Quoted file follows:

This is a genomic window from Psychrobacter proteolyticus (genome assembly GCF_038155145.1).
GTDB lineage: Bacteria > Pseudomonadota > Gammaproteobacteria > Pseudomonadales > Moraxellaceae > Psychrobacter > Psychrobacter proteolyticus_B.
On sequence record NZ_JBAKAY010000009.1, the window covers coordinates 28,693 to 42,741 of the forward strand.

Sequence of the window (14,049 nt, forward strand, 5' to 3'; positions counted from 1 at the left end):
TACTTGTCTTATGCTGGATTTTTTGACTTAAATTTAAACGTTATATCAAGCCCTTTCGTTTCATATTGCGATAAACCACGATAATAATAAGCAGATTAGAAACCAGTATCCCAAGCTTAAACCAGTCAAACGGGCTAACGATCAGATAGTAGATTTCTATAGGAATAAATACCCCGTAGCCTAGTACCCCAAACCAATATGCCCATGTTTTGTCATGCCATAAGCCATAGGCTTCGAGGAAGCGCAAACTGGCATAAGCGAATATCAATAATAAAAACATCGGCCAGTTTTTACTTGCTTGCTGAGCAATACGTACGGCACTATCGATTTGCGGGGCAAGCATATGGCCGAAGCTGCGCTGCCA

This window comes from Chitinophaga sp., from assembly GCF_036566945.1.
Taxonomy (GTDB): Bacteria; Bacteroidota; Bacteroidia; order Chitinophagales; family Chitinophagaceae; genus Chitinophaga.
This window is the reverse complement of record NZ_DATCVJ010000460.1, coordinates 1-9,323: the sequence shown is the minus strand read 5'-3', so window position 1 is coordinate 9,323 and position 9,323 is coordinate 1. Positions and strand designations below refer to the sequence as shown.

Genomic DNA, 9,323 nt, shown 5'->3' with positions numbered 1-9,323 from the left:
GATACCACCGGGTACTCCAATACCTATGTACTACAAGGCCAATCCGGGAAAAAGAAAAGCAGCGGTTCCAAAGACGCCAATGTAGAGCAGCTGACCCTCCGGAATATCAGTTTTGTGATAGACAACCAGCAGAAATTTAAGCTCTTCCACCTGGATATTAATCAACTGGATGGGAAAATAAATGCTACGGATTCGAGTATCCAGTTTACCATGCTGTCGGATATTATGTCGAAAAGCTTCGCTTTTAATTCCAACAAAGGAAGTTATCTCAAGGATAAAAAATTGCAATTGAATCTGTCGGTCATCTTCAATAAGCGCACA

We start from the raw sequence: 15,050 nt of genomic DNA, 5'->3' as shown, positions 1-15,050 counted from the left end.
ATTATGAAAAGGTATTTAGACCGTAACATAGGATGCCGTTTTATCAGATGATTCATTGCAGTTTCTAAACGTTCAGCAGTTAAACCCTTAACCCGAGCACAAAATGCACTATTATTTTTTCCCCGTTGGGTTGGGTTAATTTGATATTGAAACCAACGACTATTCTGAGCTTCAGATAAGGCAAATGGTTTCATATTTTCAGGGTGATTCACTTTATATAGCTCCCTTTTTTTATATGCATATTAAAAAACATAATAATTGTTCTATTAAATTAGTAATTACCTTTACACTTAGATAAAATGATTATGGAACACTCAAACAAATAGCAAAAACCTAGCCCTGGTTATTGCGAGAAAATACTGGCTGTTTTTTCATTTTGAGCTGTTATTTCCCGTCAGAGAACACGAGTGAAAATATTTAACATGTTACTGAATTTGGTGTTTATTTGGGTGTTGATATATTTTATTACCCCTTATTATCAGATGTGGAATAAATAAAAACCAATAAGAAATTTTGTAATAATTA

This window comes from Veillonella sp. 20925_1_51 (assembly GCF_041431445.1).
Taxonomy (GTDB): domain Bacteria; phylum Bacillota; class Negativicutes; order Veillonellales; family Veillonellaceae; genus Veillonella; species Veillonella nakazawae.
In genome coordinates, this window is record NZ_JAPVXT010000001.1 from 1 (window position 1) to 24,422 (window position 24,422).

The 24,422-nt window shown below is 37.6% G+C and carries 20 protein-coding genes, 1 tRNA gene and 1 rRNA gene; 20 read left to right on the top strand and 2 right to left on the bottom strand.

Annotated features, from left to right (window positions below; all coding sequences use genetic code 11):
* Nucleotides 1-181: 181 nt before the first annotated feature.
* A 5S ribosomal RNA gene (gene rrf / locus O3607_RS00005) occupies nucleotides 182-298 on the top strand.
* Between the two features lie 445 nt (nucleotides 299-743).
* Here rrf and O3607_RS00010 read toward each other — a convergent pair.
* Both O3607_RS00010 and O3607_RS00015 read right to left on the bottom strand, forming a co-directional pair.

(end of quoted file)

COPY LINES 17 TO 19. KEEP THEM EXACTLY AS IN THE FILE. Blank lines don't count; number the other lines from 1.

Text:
Annotated features, from left to right (window positions below; all coding sequences use genetic code 11):
* Nucleotides 1-181: 181 nt before the first annotated feature.
* A 5S ribosomal RNA gene (gene rrf / locus O3607_RS00005) occupies nucleotides 182-298 on the top strand.